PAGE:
Following the latest education funding statistics from the Institute of Fiscal Studies, it appears that further education and sixth-form funding has been fallen by 8 per cent in real terms since the peak in 2010-11.
In addition, funding for adult education has reduced by 45 per cent since 2009-10 – highlighting severe pressure across areas of the further education sector.
This will not come as a surprise to many FE organisations which are struggling to balance delivery for students, a worsening fiscal position and still trying to achieve challenging sector benchmarks.
These benchmarks, set by government in 2016 include financial indicators and a target range for colleges in strong financial health which are widely used within the sector, despite many regarding the parameters as unachievable.
However, if you look at the data published by the Education and Skills Funding Agency (ESFA) one of the key, and most controversial, measures of surplus/(deficit) as a percentage of income it shows the sector is struggling to deliver on this return.
Many sit way outside of the three to five per cent benchmark with the ratio at 0.3 which is slightly up from 0.1 in 2015-16. Combining ‘weak’ financial health and the continued real term decreases in core funding only serves to make it harder to achieve - presenting a real problem for the FE sector.
The liquidity of colleges (measured using the adjusted current ratio) remained above the one per cent benchmark at 1.18 per cent, a small improvement from 1.11 per cent in 2015-16.
Again, this masks that nearly a third of all colleges were below the benchmark, with one region, the West Midlands, being significantly under the target at an average of 0.69.
In respect of staff costs as a percentage of income (income being adjusted for subcontracted provision), the target range is to be less than 65 per cent, recognising that it will be higher for sixth form colleges.
The sector failed to achieve this, the overall per cent remaining at 67 per cent with a similar outturn in each region.
The position for all types of colleges remained very consistent year on year too. General further education colleges had the lowest average at 57 per cent, however, there was an enormous range from approximately 40 to over 90 per cent.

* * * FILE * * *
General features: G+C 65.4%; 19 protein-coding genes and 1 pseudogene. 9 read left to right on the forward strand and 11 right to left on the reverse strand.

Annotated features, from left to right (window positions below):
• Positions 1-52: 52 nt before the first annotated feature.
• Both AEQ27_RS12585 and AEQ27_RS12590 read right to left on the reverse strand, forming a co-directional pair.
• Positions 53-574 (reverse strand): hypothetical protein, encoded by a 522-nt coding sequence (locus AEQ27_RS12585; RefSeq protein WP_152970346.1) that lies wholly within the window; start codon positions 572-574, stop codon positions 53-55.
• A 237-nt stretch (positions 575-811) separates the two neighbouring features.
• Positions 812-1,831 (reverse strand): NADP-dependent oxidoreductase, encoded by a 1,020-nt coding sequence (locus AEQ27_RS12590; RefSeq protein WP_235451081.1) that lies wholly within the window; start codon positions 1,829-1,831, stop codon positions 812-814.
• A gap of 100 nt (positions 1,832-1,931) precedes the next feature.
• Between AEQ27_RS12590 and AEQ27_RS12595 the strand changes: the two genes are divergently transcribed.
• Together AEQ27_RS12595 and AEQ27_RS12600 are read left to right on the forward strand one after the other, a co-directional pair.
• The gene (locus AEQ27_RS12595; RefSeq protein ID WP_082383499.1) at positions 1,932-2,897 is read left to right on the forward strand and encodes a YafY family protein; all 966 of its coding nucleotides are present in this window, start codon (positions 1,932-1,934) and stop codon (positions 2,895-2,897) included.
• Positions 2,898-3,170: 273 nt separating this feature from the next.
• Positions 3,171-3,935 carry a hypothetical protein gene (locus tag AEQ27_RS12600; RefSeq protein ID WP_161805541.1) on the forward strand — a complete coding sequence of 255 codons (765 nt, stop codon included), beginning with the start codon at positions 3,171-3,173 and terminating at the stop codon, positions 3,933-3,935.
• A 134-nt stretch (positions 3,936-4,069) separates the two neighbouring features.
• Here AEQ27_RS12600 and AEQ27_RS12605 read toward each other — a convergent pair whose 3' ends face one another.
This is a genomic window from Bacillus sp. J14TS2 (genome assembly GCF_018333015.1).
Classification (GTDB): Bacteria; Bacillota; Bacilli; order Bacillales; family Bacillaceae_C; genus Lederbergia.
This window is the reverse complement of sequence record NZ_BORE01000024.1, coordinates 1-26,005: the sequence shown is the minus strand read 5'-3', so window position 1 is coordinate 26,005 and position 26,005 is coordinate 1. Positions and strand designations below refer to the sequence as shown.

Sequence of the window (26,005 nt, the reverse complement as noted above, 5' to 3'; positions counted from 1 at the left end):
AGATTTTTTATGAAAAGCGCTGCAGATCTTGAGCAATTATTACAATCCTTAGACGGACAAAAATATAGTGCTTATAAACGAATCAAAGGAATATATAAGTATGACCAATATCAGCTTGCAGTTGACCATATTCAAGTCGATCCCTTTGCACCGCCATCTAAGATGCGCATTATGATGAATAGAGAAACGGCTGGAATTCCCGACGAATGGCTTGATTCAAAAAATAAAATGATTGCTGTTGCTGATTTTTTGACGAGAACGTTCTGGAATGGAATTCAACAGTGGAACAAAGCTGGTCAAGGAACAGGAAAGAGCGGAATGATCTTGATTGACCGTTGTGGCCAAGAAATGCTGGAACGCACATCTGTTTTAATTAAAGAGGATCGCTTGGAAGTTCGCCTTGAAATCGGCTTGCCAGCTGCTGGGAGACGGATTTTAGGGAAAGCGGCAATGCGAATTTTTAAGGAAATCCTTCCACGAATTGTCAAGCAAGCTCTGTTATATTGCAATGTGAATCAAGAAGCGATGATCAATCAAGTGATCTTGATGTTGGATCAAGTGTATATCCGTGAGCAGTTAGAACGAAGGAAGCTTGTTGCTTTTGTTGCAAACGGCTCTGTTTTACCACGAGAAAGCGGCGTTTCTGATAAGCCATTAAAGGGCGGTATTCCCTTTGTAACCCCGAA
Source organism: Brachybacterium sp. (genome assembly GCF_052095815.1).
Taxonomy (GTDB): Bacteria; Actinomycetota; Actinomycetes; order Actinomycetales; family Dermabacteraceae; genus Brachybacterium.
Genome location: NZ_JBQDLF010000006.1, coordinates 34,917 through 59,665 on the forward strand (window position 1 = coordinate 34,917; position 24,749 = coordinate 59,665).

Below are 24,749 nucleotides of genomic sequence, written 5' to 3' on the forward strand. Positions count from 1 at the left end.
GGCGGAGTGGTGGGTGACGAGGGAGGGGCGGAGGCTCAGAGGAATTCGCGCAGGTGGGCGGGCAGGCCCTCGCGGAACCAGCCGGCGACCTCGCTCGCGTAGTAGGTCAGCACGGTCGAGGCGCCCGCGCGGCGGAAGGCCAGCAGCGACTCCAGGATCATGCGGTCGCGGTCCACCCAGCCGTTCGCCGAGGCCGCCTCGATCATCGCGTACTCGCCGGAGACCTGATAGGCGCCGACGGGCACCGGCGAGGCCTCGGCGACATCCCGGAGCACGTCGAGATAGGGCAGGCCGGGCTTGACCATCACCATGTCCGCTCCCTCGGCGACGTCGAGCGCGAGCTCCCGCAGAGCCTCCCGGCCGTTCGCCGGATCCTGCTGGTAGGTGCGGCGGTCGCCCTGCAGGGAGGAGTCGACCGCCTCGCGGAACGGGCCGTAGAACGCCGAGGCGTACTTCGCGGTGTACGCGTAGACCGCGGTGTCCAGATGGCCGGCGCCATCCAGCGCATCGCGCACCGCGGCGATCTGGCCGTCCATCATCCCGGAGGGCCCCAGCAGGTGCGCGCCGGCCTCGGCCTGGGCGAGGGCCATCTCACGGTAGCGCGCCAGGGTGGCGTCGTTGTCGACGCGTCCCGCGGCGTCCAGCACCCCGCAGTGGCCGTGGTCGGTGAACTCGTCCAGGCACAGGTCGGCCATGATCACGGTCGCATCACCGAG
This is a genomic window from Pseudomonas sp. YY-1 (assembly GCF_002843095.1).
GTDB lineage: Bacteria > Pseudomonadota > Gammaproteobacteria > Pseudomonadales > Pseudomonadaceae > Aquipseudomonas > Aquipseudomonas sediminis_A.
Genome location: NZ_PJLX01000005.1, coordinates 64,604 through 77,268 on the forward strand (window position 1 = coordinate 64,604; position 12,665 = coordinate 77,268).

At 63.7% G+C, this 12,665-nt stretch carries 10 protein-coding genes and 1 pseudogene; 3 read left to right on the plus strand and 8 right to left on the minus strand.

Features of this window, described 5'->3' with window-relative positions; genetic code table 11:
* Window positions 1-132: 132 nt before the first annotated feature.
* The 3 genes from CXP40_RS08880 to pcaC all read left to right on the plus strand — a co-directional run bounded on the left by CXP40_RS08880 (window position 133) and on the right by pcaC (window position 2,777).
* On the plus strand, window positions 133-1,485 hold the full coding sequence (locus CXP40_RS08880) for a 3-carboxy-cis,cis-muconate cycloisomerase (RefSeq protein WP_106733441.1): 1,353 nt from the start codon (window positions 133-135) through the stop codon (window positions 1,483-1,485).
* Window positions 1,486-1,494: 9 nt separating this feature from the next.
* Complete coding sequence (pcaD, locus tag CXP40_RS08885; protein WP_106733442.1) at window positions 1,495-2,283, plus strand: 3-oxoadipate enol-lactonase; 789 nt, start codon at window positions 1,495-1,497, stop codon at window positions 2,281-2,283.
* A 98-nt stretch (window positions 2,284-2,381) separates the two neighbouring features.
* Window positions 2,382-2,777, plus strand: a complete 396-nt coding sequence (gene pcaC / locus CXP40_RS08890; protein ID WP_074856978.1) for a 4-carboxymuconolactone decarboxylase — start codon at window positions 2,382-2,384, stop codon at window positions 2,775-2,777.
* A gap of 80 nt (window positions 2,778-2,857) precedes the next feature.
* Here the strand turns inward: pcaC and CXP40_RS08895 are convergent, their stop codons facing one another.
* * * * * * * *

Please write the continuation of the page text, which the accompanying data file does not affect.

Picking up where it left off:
Those colleges at the higher end were generally those with a large proportion of subcontracted or partnership provision, which is unlikely to be sustainable as the funding regimes change and tighten.
Loan funded provision can no longer be subcontracted, for 16-18 provision distance subcontracting is being much more closely scrutinised and for apprenticeships the lead provider now has to deliver some of the provision.
We are also seeing more investigations into activity of subcontractors and requests for exceptional financial support linked to subcontracting issues.
With increasing pressure on pay from several angles, including public sector settlements, recent strikes and likely hikes in pension contributions further education colleges are likely to be hard pushed at this stage to reduce staff costs as a percentage of income, whilst also maintaining quality.
Borrowing levels in the sector remain positive against the benchmark, with the average borrowing as a percentage of income showing a slight fall from 26 to 24 per cent, well below the 40 per cent target.
Although this is encouraging on the face of it, the developments in the sector continue to impact on the appetite of lenders and hence colleges may find it harder to raise finance in future. It could, therefore, be argued that further decreases could be a concern for the sector.
Whilst the sector has been through significant change over the last few years and many of the potential benefits of consolidation may not yet be showing through, the benchmarking and funding data shows a sector which continues to struggle to improve its financial position.
With the impending insolvency regime and removal of exceptional financial support, there is an increasing risk for colleges that are unable to meet their debts as they fall due, which could lead to further consolidation in the market.
Although, the further education sector has proved itself to be resilient for over 25 years the context of factors including real term reductions in core funding, continuing demographic downturn, a developing apprenticeship regime and significant pay pressures, all suggests that the next few years may be more challenging and critical than ever.
Stephanie Mason, Head of Further Education and Skills, RSM